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Jewish World Review March 21, 2003 / 17 Adar II, 5763

Tom Purcell

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Consumer Reports

Traffic Wars | Well, the war is on and that means one thing here in Washington: we're all going to be spending more time in traffic.

You see, the anti-war protesters were out first thing Thursday morning attempting to block bridge access into the city. Their goal was to tie up traffic and turn a 45-minute commute into one that takes a couple of hours.

There is a long history of folks attempting to tie up traffic to call attention to whatever their cause is. Truckers do this from time to time. To protest federal fuel taxes or some other thing that annoys them, they get several big rigs on the roadways at once, then block the access points. Their tactics are always effective.

But the truth is it doesn't take much to tie up traffic in this town.

A few years back there was a fellow who was threatening to jump off a beltway bridge. While compassionate public servants spent hours attempting to talk the fellow down, the beltway became bottlenecked for several miles.

Sure, they eventually succeeded in getting the fellow down, but there were a lot of drivers here who would have liked to get at him. There is still some suspicion that the whole thing was a conspiracy staged by the Department of Transportation to promote usage of the high occupancy vehicle lanes.

Last autumn, I got caught up in one of several traffic jams caused by the Washington snipers, two fellows who were protesting life itself. Well, no sooner did those fellows strike than the police had the roads blocked off all over the place. People sat in traffic for hours, though nobody much minded in that instance.

But if you really want to tie up traffic here, just ask old Dwight Watson, the distraught North Carolina tobacco farmer who drove his John Deere tractor into a pond last week to protest farm issues.

Old Dwight claimed to have explosives in his tractor, but, even though nobody believed him, he was able cause major congestion for three days. The Park Police, FBI and the Bureau of Alcohol, Tobacco, Firearms and Explosives shut down buildings and closed off roadways for several blocks.

"I will not surrender," said Dwight. "They can blow my ass out of the water. I'm ready to go to Heaven."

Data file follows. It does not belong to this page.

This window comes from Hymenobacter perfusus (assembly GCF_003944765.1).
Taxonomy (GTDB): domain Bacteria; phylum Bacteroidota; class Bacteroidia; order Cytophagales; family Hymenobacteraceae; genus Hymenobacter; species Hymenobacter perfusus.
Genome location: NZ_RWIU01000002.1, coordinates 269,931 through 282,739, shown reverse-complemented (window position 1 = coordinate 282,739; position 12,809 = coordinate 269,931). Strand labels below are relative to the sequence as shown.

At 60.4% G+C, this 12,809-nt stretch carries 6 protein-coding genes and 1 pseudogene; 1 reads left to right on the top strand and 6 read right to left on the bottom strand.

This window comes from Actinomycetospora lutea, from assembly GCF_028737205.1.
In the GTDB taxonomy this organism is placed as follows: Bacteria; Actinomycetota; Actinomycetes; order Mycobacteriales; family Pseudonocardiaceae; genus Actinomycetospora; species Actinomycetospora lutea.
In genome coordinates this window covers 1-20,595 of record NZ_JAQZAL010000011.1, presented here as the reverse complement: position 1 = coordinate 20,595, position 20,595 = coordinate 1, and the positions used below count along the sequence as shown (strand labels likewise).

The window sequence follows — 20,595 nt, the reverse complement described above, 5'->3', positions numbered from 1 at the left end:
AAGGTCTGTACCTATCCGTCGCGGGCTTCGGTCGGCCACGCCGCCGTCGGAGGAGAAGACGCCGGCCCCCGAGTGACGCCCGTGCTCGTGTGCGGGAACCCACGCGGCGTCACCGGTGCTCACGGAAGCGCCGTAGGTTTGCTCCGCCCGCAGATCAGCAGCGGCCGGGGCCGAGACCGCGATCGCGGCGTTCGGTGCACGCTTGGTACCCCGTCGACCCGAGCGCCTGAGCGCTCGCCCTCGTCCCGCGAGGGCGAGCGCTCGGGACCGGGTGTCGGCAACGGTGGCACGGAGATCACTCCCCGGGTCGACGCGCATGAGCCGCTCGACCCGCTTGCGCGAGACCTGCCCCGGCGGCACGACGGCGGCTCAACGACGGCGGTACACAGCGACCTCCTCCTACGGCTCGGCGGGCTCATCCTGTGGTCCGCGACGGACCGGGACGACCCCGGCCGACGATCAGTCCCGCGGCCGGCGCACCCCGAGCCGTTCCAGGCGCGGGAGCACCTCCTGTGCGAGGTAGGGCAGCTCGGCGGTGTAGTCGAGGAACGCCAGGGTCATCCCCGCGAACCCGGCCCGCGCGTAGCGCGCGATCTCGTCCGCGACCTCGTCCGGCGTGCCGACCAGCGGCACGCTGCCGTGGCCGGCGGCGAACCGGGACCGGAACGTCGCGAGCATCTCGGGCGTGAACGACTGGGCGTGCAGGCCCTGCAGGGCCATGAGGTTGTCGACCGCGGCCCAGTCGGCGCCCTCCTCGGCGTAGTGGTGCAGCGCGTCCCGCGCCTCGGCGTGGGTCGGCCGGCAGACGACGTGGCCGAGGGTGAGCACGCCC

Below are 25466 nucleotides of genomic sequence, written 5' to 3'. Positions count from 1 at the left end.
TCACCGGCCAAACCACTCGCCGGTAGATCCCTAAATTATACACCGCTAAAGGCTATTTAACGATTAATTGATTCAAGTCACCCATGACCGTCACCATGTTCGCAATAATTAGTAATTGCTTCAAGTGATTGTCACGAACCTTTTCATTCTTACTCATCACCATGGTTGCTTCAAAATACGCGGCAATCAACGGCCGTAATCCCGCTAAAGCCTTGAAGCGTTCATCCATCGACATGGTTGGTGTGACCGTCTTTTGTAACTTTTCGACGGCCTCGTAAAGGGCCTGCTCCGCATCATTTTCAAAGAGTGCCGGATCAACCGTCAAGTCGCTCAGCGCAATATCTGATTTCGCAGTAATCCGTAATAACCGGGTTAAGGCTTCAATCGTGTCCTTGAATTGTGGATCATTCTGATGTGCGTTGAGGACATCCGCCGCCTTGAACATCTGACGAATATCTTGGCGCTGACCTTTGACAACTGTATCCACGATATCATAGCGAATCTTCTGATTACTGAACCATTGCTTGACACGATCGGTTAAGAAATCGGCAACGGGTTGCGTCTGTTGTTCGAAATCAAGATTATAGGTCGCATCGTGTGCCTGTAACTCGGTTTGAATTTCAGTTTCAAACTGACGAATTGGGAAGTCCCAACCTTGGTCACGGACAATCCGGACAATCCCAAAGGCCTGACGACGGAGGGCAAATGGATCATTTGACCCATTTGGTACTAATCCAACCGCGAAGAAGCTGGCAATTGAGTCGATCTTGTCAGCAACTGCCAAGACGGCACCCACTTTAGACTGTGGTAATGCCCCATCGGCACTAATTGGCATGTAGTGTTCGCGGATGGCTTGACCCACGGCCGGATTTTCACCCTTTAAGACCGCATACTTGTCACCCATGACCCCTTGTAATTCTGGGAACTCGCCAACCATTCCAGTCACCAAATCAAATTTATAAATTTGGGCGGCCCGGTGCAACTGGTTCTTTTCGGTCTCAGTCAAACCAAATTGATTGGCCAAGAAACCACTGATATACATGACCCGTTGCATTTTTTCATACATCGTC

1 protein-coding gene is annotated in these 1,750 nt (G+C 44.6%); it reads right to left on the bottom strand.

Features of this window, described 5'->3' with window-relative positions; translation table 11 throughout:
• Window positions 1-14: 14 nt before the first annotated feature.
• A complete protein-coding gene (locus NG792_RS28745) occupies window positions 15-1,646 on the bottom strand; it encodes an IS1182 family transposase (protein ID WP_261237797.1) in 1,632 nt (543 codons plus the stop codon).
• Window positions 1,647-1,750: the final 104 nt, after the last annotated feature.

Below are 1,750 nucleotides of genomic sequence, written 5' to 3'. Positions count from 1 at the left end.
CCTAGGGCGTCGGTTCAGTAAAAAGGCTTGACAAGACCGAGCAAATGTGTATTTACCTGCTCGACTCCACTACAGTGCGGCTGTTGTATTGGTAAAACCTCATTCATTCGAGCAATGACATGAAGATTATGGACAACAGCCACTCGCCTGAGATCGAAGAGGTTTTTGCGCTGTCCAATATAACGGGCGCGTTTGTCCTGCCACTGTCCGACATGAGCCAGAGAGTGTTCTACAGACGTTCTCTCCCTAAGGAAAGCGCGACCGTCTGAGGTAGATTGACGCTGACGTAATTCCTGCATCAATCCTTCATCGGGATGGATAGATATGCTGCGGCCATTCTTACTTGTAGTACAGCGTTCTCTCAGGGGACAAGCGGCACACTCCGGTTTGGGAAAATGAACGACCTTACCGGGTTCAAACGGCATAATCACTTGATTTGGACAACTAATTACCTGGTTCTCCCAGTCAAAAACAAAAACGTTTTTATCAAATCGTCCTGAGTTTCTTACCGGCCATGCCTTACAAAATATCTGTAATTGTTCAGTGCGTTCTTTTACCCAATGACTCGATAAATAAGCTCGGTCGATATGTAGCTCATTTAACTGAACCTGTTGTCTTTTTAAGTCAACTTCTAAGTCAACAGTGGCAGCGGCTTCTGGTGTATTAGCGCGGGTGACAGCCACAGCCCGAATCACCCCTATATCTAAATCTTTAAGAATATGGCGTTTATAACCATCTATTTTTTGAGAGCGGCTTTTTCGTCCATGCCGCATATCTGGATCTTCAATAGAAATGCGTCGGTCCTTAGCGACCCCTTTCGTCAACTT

And there were thousands of traffic-congested commuters who were eager to send him there. But our authorities took a patient, methodical approach to resolve the situation and finally managed to get him to surrender without harm to anyone 47 hours later.

That brings us back to our angry anti-war protester friends. They figure that if they disrupt traffic, then they'll be able to make everyone else angry too and get their message out: that war is bad and that America is wrong in toppling Saddam Hussein.

Well, they're certainly succeeding at making folks angry. The fact is that everyone is on edge here in Washington, D.C. The terror alert has been raised to orange and we all know it's just a matter of time before one of the terrorist fanatics who hates us is going to get through do some serious damage.

Heck, even Gary Hart, who dropped out of the 1988 presidential race for getting caught with only one woman, said last week it's just a matter of time before the people who hate us will get hold of a nuclear bomb and blow up one of our cities.

And that is the argument the Bush people have been making all along. I saw it in Bush's eyes during his press conference a few weeks ago. He is convinced that the people who hate us are going to get a hold of nuclear bombs and that by taking out Saddam Hussein now we can put a big dent in their plans.

And whether you agree or disagree with Bush's aggressive, preemptive strategy, the fact is, my protester friends, that nobody wants to go to war. Nobody wants one person to be harmed.

The problem is that there is evil in the world, and evil is always causing governments and leaders to make difficult trade-offs. In this case, the Bush people are certain that striking now will prevent significantly more pain and suffering in the future.

Let me repeat, my protester friends: Nobody goes to war because he or she wants to. Heck, we don't want to go to work, either, but that's the breaks. The least you can do is stop plugging up the roadways so we can there.

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03/14/03: Ronald Reagan's St. Patrick's Day
03/03/03: My Family's Tragic Secret: We're French
02/21/03: I'm worried about my people
02/14/03: George Washington Makeover
02/07/03: Making quiet sacrifices
01/24/03: "Gimme the, goo-goo, gah-gah, remote!"
01/21/03: "Misunderestimated"
01/10/03: Republican night life
01/06/03: Exercise pills
12/31/02: They provide unending joy to those who are wise enough to let them in
12/13/02: Hurried Man Syndrome
12/06/02: In DC, snowstorms have important ramifications --- or, at least, they should
11/26/02: Police advertising
11/15/02: An Interview with Osama
11/01/02: How to vote in America
10/25/02: On edge in Washington, D.C
10/11/02: Giving new meaning to "selling your body"
10/04/02: Bush's Angels
09/27/02: Conservatives, Liberals, Dick Armey and Barry Manilow
09/20/02: Are SUV drivers are the new GOPers?
09/13/02: Bubba is Dubya's man
09/06/02: The Freedom to Picnic
08/16/02: Ah, the $izzle of anti-terrorist pork
08/09/02: Vacationless prez and gutless Americans
07/26/02: Study gives women permission not to hide their emotions
07/15/02: Patriot food
06/28/02: Eavesdropping on a San Fran classroom
06/21/02: The crowded skies
06/14/02: Contemporary Father's Day: A conversation for the ages
06/07/02: Legal rights for animals?
05/19/02: Advice for prom goers this year: Hold onto your money
05/10/02: Don't take her for granted
05/03/02: Letter to the parents of a tubby teen
04/26/02: Zacarias Moussaoui gets expert legal advice

© 2002, Tom Purcell